Independents charge that manufacturers' market share rebate programs are yielding only chump change
Jerry Feitelberg is no happier with drug manufacturers now than he was in 1993. That's when he sued the largest drugmakers in the country, claiming they illegally charge higher drug prices to independent pharmacies than to hospitals, health maintenance organizations, and other customers.
Feitelberg's suit helped spark a discriminatory-pricing class action by pharmacists nationwide that was settled in the late 1990s. Manufacturers agreed to give independents and small chains the same kinds of rebates and discounts granted large customers if small retailers could move market share.
The financial impact of the suit? Pin money, according to Feitelberg, longtime owner of Alameda Pharmacy, near San Francisco. "It's business as usual," he said. "The manufacturers came out with complex rebate schedules that no one can understand. They're laughing all the way to the bank."
How much can independent pharmacies and small chains earn from rebates and discounts? Drugmakers aren't talking about how the discriminatory-pricing suits might have changed their pricing practices.
Pharmacy First, a 2,300-store network that processes Rx data and rebate for independents, said pharmacists can expect to see rebates between 0.2% and 0.8% of their total cost of Rx purchases. Executive director Steven Friedman said the average member earns $300 to $400 per quarter in rebates. The top performer earned $5,800 for the first quarter of 2000, according to the most recent figures released by the network.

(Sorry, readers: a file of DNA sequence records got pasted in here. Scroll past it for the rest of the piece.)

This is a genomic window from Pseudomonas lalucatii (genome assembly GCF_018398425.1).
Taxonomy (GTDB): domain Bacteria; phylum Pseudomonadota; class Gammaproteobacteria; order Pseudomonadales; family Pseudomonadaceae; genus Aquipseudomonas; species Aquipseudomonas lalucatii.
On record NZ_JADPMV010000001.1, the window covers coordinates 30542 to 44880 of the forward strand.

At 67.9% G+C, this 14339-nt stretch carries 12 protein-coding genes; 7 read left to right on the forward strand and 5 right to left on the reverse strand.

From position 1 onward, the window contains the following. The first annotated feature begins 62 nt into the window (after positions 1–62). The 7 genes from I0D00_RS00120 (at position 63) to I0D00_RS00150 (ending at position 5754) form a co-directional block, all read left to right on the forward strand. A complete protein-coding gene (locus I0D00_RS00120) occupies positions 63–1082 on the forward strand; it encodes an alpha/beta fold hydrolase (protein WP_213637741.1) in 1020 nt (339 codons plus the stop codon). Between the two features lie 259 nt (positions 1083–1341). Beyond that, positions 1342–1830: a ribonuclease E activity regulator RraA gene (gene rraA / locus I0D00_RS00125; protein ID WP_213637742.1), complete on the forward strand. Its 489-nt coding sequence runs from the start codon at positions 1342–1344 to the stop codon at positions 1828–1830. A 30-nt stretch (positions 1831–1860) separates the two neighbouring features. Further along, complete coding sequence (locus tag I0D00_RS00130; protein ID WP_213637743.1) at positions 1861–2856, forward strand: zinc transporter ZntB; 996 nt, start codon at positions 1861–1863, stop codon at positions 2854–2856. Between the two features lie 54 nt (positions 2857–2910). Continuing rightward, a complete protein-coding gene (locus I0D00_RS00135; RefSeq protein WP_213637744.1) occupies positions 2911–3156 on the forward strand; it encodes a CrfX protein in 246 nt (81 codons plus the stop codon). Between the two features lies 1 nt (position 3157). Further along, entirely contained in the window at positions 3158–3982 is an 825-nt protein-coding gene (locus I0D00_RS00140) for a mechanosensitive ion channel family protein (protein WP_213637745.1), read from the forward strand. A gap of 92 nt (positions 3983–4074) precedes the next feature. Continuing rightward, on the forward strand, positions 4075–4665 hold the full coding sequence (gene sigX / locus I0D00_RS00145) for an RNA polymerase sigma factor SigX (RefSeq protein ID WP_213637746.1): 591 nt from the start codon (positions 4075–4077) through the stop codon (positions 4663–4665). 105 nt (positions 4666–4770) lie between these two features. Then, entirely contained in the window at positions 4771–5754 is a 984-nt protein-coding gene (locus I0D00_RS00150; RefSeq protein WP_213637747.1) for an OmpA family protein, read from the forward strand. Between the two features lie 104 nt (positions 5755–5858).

"Rebates can mean a substantial number of dollars added to the bottom line," Friedman said. "It's pure profit."
Fred Mayer, president of Pharmacists Planning Service Inc., parent of the Pharmacy Defense Fund, one of the prime movers behind the discriminatory-pricing suit, isn't impressed. He said rebates top out at around 5% of product cost, but only on specific items manufacturers want to promote. "I haven't seen much overall price movement by the drugmakers," he said.
No surprise there, said companies that administer rebate programs for independents. The settlement doesn't require manufacturers to charge one price to all buyers. Drugmakers agreed only to offer independents and small chains the same market-share-based rebates and discounts offered other drug purchasers.
"The lawsuit opened doors for independents that had previously been closed," said Jeff Lurey, director of the Patient Care Information Center & Data Collection for the Academy of Independent Pharmacy. AIP is an arm of the Georgia Pharmacy Association. The company was one of the first to help independents track prescriptions at the store level, advise pharmacists when to switch products to meet rebate requirements, and report the results to manufacturers. The group has formed an alliance with Pharmacy First to give independents more clout.
"We've been able to prove that independents can move market share," Lurey said. "Once you understand market share, the independent can be very successful."